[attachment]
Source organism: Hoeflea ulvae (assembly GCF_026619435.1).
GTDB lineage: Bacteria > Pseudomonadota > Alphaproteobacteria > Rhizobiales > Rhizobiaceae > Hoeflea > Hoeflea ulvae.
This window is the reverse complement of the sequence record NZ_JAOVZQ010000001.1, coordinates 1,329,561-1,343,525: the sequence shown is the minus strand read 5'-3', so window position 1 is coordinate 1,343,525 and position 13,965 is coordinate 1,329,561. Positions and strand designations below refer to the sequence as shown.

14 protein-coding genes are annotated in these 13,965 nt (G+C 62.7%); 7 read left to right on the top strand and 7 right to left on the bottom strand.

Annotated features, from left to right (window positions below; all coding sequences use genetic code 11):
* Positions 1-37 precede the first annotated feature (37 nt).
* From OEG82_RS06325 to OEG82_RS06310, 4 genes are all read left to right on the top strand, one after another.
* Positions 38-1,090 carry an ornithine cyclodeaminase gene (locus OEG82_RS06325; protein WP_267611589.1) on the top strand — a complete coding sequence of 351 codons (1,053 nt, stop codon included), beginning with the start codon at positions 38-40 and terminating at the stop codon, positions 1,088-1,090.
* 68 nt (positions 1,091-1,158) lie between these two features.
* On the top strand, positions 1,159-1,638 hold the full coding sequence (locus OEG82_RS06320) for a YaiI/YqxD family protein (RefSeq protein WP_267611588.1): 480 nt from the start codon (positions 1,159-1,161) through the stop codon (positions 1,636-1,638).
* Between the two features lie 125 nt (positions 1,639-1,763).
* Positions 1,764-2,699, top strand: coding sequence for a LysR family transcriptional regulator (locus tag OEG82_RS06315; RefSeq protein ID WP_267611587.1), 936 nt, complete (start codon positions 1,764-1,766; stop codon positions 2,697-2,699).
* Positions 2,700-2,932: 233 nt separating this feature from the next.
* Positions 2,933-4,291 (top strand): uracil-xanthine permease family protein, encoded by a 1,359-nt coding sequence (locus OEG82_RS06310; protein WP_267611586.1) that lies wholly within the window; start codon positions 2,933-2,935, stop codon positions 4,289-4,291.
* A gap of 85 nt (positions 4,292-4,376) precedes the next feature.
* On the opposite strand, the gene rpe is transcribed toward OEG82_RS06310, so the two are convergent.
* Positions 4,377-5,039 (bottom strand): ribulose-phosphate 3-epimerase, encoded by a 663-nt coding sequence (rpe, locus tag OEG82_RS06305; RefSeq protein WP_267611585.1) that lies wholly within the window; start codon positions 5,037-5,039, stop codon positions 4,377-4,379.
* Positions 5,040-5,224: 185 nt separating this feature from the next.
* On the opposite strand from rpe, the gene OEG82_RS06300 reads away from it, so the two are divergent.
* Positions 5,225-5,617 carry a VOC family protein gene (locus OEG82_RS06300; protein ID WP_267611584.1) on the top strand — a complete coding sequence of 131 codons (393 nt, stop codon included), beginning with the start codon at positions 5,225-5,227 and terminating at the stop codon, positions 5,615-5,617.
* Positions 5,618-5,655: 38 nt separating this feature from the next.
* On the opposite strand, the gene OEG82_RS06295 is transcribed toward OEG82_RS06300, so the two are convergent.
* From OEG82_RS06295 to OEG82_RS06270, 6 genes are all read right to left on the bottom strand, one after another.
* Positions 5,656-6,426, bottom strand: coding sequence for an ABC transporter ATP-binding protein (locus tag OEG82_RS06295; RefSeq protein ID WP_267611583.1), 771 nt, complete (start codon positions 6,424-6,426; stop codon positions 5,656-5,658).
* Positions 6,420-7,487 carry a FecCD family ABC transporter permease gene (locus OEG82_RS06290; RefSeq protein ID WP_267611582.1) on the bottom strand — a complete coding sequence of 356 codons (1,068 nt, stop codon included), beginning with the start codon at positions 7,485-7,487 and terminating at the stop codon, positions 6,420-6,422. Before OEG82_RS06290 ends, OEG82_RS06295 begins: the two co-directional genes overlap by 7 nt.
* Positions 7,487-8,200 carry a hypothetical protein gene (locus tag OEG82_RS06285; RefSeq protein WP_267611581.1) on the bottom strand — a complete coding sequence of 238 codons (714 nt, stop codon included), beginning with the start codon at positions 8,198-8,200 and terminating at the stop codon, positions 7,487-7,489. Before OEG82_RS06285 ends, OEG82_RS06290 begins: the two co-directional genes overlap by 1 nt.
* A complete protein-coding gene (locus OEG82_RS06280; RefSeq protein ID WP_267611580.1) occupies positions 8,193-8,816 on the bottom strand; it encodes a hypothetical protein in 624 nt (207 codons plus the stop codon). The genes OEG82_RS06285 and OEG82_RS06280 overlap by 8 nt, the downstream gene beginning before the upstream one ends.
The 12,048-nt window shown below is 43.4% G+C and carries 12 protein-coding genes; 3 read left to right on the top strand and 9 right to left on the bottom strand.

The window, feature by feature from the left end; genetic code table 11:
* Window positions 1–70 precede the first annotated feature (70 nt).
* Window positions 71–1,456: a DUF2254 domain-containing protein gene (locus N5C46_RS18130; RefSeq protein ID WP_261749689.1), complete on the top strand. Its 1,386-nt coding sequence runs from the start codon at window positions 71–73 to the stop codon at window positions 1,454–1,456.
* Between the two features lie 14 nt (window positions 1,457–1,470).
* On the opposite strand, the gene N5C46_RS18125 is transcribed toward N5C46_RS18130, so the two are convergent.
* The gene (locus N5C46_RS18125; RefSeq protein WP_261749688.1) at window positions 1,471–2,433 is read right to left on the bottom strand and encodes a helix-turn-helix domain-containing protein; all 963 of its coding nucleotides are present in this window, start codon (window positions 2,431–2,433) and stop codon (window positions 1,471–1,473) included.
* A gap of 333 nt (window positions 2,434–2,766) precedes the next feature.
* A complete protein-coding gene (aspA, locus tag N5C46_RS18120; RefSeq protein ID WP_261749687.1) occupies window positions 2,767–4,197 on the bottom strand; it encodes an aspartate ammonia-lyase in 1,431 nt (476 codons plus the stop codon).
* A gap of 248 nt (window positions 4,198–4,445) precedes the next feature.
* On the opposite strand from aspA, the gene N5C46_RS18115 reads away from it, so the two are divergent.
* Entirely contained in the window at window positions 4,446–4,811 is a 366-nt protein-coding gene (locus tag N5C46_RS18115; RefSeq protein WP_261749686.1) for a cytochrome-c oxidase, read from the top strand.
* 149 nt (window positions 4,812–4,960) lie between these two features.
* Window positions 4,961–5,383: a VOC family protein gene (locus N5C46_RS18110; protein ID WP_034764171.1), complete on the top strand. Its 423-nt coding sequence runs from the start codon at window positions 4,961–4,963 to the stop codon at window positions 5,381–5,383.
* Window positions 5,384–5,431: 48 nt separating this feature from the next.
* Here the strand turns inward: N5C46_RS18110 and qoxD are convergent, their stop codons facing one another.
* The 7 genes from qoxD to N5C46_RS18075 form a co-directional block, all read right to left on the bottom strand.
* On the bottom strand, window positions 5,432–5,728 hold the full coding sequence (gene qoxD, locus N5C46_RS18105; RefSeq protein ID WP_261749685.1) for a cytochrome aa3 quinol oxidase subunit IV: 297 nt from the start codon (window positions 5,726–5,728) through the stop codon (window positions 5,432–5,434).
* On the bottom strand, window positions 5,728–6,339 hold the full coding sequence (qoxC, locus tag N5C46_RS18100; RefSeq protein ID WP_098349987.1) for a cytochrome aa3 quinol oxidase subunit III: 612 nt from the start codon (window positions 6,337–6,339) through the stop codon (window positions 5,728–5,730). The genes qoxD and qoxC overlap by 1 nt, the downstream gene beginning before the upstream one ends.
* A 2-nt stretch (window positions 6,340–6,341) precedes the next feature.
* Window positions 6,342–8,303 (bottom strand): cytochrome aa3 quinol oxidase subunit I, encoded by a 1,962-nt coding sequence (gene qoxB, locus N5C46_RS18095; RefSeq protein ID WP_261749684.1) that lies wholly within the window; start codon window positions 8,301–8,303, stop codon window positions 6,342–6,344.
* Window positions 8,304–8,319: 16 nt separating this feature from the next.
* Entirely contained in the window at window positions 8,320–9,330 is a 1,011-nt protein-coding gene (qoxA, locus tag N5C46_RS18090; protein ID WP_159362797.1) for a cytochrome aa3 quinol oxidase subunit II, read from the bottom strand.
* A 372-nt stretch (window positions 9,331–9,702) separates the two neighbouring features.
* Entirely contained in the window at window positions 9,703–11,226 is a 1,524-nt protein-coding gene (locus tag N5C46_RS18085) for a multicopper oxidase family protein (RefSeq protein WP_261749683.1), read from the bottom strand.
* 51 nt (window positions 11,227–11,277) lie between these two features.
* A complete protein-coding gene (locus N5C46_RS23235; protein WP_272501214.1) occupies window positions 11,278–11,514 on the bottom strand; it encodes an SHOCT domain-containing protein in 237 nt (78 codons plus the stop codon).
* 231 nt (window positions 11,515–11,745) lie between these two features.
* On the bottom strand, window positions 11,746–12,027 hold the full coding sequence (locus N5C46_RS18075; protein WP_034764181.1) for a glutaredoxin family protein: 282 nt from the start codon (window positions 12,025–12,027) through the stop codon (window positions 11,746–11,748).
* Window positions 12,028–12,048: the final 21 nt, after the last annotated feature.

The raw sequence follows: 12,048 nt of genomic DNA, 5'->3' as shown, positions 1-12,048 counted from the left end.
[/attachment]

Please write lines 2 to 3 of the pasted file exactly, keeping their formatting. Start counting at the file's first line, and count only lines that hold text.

GTDB lineage: Bacteria > Pseudomonadota > Alphaproteobacteria > Rhizobiales > Rhizobiaceae > Hoeflea > Hoeflea ulvae.
This window is the reverse complement of the sequence record NZ_JAOVZQ010000001.1, coordinates 1,329,561-1,343,525: the sequence shown is the minus strand read 5'-3', so window position 1 is coordinate 1,343,525 and position 13,965 is coordinate 1,329,561. Positions and strand designations below refer to the sequence as shown.